Now for the fun stuff! Depending on your treatment history, you may see your regular ophthalmologist annually or more frequently. It is important to establish your personal visit schedule with your eye doctor, or retina specialist depending on your needs. Even if you have had both eyes removed, it is essential to see an eye doctor every few years to examine your sockets.

If you have one or two prosthetic eyes, then you know the importance of regular visits to the ocularist. Twice yearly cleanings help keep your prosthetic looking bright and well cared for. The ocularist can also take a look at your socket and let you know if they see anything of concern.

I enrolled in a Life Survivorship Program at my local cancer hospital. They have been able to address second primary cancer risks that being an Rb survivor carries with it. They can also assist with genetic testing and your needs arising from your unique medical history. If you would like to find a survivorship program, ask your GP if they can look into it for you, or contact your local cancer hospital. If you see an oncologist, they can assist as well.

Please note that I am not a medical professional, and these suggestions are simply what I personally have found useful.

The following video is the Survivorship session from the 2017 One Retinoblastoma World meeting, held in Washington D.C. and hosted by WE C Hope USA.

Tip #4: Consider Genetic Testing

Genetic testing allows scientists to isolate the gene mutation in your DNA. Once they have found the mutation, a geneticist can speak to you about your specific mutation. You can find out if you carry a heritable form of retinoblastoma, if you are at risk for second primary cancers and more depending on your results. This information allows you to make informed decisions that are best for you and your family.

Personally, I found genetic testing to be a wonderful resource to inform myself about the second primary cancer risks that my mutation carries. While some of the results were difficult to hear, the added knowledge and understanding empowered me to make informed decisions on my health, wellbeing, and reproductive future.

To find a genetic counselor, start with your general practitioner and ask them for assistance. If you see an oncologist or find a Life Survivorship program, they will also be able to assist.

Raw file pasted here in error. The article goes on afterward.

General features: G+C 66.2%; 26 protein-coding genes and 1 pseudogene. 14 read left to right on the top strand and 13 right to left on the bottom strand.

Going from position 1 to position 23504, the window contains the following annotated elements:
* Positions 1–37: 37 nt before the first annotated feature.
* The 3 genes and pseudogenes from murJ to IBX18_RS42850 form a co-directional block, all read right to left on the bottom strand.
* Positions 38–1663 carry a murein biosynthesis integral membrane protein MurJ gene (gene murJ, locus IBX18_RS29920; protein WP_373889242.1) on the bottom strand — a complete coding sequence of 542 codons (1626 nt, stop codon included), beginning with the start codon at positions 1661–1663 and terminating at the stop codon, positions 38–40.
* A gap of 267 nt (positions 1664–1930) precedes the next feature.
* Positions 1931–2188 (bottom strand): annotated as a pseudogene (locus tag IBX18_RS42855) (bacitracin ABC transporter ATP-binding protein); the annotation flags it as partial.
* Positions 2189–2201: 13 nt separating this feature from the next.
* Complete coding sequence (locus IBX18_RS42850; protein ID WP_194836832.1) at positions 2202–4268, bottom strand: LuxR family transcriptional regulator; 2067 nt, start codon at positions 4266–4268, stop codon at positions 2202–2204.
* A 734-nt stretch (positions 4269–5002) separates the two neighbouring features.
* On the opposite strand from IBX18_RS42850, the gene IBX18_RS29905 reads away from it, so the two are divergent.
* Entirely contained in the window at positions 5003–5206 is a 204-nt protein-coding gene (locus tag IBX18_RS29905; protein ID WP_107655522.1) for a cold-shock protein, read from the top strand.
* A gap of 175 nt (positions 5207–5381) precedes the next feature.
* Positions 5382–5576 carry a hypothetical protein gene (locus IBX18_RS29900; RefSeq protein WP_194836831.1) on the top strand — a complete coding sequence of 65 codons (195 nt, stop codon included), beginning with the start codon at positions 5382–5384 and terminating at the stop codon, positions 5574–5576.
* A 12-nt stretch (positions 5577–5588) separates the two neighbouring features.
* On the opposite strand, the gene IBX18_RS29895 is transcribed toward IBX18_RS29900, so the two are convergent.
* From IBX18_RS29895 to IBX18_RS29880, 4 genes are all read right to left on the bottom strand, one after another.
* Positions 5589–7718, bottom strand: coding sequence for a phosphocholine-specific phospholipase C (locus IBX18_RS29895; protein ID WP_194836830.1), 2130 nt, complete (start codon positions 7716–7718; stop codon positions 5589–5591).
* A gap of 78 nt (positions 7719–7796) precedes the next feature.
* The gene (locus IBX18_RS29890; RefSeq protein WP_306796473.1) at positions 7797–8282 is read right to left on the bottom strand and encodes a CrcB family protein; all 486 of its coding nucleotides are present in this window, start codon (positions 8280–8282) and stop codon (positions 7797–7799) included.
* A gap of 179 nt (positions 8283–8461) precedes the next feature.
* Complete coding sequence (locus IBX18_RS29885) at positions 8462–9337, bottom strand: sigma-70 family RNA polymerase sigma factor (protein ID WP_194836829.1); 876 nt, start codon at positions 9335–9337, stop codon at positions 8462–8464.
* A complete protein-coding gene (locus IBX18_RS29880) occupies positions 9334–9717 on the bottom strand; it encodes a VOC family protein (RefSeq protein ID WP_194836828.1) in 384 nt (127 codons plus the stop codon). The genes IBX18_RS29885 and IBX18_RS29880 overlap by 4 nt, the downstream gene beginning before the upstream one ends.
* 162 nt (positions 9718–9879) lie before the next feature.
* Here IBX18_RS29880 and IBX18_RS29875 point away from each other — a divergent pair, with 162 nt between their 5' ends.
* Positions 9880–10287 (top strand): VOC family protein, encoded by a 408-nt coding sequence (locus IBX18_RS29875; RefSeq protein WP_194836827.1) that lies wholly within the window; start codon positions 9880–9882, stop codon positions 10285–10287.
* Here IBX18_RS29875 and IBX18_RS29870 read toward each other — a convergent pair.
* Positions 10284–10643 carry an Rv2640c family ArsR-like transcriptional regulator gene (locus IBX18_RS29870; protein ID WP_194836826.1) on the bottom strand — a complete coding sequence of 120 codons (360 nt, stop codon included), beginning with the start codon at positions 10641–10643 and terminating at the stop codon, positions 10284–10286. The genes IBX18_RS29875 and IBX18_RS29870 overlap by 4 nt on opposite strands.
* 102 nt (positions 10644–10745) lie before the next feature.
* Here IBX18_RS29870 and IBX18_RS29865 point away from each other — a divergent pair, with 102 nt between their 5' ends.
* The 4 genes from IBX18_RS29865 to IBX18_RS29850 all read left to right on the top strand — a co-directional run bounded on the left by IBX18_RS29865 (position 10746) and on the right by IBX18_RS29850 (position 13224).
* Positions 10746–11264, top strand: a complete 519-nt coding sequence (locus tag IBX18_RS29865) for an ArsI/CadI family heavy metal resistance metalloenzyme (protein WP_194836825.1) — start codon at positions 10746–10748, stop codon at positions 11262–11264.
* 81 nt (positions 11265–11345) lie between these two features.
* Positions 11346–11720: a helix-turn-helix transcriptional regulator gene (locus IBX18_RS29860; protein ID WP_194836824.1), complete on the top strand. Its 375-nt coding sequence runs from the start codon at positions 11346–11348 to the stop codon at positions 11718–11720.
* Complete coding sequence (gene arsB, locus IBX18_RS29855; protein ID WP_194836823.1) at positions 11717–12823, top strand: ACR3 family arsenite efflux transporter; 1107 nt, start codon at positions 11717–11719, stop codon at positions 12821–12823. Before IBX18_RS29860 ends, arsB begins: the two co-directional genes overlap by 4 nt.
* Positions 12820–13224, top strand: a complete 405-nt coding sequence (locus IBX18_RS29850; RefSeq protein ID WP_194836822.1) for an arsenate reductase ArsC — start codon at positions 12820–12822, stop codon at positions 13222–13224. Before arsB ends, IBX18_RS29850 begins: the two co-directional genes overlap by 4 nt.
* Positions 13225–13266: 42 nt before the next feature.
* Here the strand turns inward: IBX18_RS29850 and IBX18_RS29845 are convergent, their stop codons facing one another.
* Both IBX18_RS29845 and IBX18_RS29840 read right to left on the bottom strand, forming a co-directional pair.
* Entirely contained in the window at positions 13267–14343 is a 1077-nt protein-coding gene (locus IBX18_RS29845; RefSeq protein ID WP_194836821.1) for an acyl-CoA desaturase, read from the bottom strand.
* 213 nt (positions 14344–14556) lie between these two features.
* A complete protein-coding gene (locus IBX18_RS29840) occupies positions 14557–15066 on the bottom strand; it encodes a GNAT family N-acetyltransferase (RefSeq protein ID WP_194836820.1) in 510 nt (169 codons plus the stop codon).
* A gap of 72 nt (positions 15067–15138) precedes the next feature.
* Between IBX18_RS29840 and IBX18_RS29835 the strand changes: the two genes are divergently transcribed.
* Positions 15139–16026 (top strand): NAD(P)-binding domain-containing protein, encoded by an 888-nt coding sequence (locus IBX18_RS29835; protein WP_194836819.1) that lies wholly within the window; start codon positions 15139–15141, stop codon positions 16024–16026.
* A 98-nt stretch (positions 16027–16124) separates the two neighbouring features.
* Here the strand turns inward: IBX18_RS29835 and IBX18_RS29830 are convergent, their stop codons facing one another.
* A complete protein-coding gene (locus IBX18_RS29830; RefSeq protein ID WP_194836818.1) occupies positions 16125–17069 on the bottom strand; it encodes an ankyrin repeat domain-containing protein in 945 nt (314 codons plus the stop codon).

Tip #5: Stay Healthy!

This tip sounds so simple, yet it can be so tough! A balanced diet and regular exercise will aid in your overall health, which is important for cancer survivors.

If maintaining a healthy diet is difficult, consider seeing a nutritionist or ask your GP to give you guidelines and support for meal planning, tracking your weight, BMI and establishing health goals. Or start a healthy eating challenge with friends or on social media.  Often when we embark on a project like this, we are more motivated to stick with it if our friends are involved.

Try new types of exercise that you’ve always wanted to do, like yoga or Pilates. Many fitness studios offer a free trial class and discounted packages for new members. Even just a thirty-minute, daily walk will help get your blood flowing.

Tip #6: Take Care of Yourself

Stress, anxiety and overworking yourself is more common than not. I have a particularly tough time unplugging from work when it is busy. My eye gets fatigued from being on the computer, and the small amount of vision I have gets strained. I experience difficulty sleeping when things are busy at work, which also leads to feeling tired the following day.

Self-care is easier said than done, but it is important for us as cancer survivors to de-stress whenever possible.  Our bodies have been through so much medically, that stress reduction is vital.

Walk away from the computer for five to ten minutes per hour if you can. Take a quick walk around your office, or if you work from home, go outside for a few deep breaths. Find activities you enjoy that also carry little-to-no stress, such as jogging, puzzles, listening to audio books, painting, etc.